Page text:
CIT Hears Arguments Over USTR's APA Compliance in Considering Comments on Section 301 Tariffs
The Court of International Trade held oral arguments on Feb. 7 in the massive litigation over the lists 3 and 4A Section 301 tariffs. During the nearly two-hour affair, Judges Mark Barnett, Claire Kelly and Jennifer Choe-Groves probed the parties' positions on whether the Office of the U.S. Trade Representative complied with the Administrative Procedure Act by properly considering comments made on the proposed tariffs when imposing the duties on $500 billion of Chinese goods (In Re Section 301 Cases, CIT # 21-00052).
In April 2022, the trade court sent the action back to USTR after ruling that the agency failed to adequately respond to comments submitted in advance of the tariffs, as was required under the APA (see 2204010061). The agency received thousands of comments prior to the tariff action, to which very few were given a response. USTR came back to CIT with a 90-page remand determination, spending the bulk of the submission addressing comments on specific Harmonized Tariff Schedule subheadings (see 2208020029).
The court's remand order instructed USTR to address comments related to three categories of comments: submissions on the inclusion or exclusion of particular subheadings, the impact of the duties on the broader U.S. economy and the potential availability of alternative courses of action. During oral argument, Pratik Shah of Akin Gump, counsel for Section 301 test case plaintiffs HMTX Industries and Jasco Products, said that the government did a "good job" of addressing this first category, citing it as an example of what USTR should have done, but ultimately used conclusory and post hoc rationalizations for these second two types of comments -- explanations that violate the APA.
The statute says that USTR can justify its tariff decisions as being directed by the president as long as it's "appropriate." Though for the USTR to determine whether it actually is appropriate, Shah said, "it actually has to consider and weigh those comments in some fashion." Shah said that while the government could have addressed concerns raised by these comments on broader economic effects -- supply chain disruptions, harm to manufacturing -- by saying it believes the tariffs will do more good than harm or saying supply chain disruptions are overblown, it did none of that. "They could have said any of that, but there's not a shred of that in the record, and there's not even a shred of that now in the redetermination," Shah said. "They don't say any of those things. They say we exercised our judgment in light of the president's direction and stuck with his level of trade action."
Kelly Speck of the DOJ, arguing on behalf of the government, defended the USTR's remand submission, claiming that the U.S. adequately considered the comments since 97% of them dealt with individual tariff lines. As the remand submission adequately showed the USTR's contemporaneous analysis of these exclusion requests, and the vast majority of the comments dealt with these exclusion requests, the remand submission cleared the APA's requirements, Speck argued. Speck also said comments regarding the overall effect on the U.S. economy were adequately addressed by the remand submission's discussion of the individual tariff subheading comments.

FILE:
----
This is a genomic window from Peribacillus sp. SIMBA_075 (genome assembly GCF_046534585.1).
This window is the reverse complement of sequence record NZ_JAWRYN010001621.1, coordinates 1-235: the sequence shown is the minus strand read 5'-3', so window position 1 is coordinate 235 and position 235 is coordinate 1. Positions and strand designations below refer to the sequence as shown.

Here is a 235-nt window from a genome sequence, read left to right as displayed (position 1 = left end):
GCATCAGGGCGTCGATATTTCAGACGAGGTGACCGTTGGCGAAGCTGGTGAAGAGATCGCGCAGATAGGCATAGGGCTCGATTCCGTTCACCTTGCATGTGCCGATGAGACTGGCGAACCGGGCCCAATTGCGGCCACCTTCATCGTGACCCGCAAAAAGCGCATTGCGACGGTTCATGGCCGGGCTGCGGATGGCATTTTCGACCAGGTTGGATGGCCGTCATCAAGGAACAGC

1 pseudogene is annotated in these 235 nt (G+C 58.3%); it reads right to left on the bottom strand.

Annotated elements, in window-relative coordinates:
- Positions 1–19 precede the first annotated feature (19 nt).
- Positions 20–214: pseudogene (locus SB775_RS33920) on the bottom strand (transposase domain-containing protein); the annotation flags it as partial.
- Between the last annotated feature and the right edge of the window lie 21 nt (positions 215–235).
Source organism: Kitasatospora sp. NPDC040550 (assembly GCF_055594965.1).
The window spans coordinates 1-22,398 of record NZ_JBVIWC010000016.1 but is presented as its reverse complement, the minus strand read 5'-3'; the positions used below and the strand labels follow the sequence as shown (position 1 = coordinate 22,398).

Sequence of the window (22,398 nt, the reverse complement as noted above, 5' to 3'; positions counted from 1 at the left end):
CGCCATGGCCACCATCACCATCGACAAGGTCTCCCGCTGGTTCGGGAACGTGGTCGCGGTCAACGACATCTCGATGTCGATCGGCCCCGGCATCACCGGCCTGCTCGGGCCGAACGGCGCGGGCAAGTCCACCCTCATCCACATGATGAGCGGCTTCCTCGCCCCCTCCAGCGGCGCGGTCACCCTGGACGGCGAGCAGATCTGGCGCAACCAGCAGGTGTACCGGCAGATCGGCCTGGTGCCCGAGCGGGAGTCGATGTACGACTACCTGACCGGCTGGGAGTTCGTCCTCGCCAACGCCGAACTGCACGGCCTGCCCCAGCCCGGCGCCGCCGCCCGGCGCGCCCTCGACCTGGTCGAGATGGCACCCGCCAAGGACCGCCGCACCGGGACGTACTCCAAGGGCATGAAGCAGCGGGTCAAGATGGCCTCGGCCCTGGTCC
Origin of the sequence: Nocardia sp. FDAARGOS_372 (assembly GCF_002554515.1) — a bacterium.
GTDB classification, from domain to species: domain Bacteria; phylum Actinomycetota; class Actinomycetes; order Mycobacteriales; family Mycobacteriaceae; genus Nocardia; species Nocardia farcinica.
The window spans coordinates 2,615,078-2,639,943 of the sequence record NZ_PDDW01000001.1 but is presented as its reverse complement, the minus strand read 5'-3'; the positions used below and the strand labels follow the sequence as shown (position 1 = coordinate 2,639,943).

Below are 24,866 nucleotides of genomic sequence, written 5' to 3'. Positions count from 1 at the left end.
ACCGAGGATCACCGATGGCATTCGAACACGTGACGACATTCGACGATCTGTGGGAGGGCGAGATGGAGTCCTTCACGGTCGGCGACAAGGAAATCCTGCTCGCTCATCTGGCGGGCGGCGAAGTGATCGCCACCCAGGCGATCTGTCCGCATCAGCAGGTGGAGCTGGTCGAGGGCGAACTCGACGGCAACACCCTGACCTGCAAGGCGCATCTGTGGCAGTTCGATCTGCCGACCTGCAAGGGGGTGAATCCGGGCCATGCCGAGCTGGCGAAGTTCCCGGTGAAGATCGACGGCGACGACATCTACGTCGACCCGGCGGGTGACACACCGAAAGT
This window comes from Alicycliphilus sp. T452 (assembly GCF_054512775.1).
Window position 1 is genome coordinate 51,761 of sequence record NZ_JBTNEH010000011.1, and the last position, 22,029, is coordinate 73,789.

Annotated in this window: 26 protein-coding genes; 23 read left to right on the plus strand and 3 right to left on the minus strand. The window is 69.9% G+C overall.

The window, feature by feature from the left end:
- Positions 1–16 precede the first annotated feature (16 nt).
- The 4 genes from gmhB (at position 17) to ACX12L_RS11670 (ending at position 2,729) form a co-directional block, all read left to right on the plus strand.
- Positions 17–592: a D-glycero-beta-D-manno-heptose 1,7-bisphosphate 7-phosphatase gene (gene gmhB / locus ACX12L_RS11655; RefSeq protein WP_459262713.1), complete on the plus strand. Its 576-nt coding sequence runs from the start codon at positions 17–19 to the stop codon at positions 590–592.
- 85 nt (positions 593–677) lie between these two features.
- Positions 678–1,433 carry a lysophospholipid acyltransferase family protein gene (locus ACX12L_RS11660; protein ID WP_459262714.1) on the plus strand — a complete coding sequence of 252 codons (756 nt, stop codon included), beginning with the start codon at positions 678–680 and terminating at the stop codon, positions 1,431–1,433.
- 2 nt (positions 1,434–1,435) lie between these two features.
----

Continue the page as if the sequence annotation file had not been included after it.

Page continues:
"A lot of the individual claims of economic harm, mainly supply chain disruptions, harm to the consumer economy, were addressed at the individual subheading level," Speck said. "For example, if you look at what the Retail Federation was saying, they were talking about harm to consumer electronics. .... A lot of times where there were supply chain problems, [USTR] talked about contemporaneous documents in the record where they were presented with these supply chain issues and they dealt with them in the discretion they had to hit a specific level of trade." Shah responded that this is not a volume exercise, arguing that whether one product has a supply chain issue has nothing to do with macro comments on the effects of the tariffs on the overall U.S. economy.
Speck also pointed to a 1986 U.S. Court of Appeals for the Federal Circuit decision, Medtronic v. Daig Corp., to argue that decision makers are presumed to have considered all evidence on the record. Since the comments are on the record and USTR staff were present at public hearings on these comments, the submissions must be considered properly reviewed by the agency, the DOJ lawyer said.
Shah found this to be a "shocking citation," since it is a patent case about whether a judge when issuing a patent in validity opinion is deemed to have considered prior argument and it has nothing to do with the APA. "Actual APA cases, which we cite in our reply brief, say the best evidence that the government has failed to consider comments at the time of agency decision making is their failure to respond to comments," Shah said. "That is what APA law says. APA is designed on record-based reasoned decision making, and it is absolutely false that the government is presumed to have complied with the APA ... . The fact that that's their best citation speaks volumes."